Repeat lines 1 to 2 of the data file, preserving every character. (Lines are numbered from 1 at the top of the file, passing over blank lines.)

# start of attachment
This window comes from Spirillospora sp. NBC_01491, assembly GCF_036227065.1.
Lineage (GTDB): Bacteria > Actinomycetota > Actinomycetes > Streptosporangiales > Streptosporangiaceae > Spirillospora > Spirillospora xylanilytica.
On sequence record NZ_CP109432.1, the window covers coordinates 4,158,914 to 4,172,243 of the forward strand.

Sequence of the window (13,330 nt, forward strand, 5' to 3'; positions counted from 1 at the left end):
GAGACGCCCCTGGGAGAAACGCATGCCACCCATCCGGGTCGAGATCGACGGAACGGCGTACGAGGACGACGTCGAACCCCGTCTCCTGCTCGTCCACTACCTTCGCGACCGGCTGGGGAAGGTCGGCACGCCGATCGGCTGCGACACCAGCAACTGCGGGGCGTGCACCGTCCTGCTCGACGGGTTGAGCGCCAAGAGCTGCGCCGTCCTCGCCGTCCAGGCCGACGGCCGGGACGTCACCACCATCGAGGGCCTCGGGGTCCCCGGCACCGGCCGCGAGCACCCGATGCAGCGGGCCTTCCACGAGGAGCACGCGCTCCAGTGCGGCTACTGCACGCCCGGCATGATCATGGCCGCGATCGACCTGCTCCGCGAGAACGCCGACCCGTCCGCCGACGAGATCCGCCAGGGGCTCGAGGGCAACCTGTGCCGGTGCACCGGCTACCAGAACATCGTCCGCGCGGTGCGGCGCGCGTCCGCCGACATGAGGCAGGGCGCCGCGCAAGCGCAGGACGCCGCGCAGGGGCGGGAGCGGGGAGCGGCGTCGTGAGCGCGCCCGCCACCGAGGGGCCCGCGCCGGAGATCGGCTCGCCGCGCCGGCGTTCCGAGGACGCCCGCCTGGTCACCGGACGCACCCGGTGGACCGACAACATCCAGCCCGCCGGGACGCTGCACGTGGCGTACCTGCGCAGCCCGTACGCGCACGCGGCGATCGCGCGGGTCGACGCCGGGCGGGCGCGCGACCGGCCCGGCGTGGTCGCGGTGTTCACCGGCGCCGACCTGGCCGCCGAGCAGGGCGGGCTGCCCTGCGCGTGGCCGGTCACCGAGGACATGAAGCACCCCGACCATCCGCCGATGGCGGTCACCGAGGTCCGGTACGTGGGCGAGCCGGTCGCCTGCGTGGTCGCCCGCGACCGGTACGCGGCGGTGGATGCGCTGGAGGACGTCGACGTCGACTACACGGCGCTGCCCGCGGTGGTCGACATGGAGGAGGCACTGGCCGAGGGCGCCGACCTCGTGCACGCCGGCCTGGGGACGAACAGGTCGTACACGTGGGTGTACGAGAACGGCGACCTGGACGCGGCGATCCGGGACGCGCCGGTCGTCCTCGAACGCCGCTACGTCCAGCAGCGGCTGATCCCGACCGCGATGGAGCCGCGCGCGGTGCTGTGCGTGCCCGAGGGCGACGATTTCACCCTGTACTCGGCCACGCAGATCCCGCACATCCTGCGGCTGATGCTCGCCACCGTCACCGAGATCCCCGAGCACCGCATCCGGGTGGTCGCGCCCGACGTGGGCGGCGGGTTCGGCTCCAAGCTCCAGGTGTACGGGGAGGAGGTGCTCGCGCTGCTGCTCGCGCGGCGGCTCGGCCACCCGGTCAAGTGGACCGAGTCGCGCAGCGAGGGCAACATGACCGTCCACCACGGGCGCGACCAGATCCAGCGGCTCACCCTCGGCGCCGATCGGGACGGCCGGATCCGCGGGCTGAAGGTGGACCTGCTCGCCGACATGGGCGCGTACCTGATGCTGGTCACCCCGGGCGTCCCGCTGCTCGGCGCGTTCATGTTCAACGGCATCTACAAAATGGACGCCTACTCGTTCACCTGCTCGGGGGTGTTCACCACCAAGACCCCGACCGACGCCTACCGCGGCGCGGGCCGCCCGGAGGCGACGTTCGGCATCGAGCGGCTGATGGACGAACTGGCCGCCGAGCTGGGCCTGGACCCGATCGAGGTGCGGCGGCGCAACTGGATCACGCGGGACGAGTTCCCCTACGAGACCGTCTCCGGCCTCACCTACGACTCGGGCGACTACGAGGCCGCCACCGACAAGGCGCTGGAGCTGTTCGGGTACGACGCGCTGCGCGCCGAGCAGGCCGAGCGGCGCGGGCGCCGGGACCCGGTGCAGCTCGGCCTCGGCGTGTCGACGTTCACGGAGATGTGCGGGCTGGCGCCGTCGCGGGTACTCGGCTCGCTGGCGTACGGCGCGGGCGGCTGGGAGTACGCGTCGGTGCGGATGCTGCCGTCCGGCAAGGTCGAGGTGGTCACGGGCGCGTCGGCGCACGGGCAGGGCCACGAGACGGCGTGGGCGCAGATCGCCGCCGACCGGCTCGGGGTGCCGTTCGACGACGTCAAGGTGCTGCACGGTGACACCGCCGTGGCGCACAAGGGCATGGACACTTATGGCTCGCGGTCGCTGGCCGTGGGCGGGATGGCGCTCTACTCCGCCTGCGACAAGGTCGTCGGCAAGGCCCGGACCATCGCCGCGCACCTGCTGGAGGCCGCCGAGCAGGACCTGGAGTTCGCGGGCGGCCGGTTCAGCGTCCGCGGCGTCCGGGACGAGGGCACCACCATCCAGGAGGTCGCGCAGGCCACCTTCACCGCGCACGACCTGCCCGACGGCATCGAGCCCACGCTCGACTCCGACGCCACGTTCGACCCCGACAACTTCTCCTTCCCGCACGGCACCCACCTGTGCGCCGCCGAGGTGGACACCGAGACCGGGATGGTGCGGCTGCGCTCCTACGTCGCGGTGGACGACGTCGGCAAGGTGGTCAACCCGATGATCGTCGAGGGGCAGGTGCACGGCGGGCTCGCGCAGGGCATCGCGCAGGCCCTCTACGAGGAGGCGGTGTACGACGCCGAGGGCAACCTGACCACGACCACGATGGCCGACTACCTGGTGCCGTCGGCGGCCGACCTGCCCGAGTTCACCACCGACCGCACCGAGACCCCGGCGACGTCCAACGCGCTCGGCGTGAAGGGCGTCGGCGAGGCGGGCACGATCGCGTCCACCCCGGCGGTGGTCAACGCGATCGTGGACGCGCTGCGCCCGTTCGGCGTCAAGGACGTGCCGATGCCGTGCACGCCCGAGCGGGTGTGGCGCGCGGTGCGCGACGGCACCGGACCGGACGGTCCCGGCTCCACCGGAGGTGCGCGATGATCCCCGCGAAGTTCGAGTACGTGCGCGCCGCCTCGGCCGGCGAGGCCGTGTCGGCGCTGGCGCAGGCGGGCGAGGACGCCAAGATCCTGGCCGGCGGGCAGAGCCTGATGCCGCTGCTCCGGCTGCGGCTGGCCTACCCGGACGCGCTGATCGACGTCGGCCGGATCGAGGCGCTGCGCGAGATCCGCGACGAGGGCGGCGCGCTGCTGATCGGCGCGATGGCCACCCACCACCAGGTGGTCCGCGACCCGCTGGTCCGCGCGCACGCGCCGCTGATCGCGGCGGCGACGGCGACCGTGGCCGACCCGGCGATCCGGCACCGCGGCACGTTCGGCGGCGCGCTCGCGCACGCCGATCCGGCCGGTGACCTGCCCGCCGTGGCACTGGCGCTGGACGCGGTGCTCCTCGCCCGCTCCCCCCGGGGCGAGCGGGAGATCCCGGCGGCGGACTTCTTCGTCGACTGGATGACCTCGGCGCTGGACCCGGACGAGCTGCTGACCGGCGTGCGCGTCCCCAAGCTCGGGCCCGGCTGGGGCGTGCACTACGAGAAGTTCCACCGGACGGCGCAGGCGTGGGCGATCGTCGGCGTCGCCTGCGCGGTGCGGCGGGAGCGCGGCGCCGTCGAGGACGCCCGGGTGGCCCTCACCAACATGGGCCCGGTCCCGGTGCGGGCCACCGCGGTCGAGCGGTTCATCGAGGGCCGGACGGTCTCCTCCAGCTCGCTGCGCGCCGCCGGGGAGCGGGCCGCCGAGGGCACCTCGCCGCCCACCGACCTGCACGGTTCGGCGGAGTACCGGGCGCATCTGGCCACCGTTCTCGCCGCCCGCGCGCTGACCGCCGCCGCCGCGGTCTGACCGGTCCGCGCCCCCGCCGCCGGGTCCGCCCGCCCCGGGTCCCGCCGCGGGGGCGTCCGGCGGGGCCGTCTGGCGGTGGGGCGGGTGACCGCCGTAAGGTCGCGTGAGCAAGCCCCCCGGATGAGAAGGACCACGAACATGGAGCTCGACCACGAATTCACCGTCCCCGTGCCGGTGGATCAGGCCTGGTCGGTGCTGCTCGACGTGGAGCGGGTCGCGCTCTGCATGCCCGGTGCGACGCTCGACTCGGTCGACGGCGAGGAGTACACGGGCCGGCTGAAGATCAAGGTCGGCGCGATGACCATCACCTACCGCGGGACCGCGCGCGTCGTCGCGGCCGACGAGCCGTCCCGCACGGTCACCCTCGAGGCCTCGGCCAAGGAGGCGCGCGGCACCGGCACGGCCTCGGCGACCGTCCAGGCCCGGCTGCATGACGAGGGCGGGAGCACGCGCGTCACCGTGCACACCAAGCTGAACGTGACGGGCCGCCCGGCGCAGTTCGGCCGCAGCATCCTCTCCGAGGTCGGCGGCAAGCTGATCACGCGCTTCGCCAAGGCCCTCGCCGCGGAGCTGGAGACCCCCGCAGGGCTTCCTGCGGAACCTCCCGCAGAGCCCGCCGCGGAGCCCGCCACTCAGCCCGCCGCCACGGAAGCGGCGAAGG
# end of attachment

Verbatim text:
This window comes from Spirillospora sp. NBC_01491, assembly GCF_036227065.1.
Lineage (GTDB): Bacteria > Actinomycetota > Actinomycetes > Streptosporangiales > Streptosporangiaceae > Spirillospora > Spirillospora xylanilytica.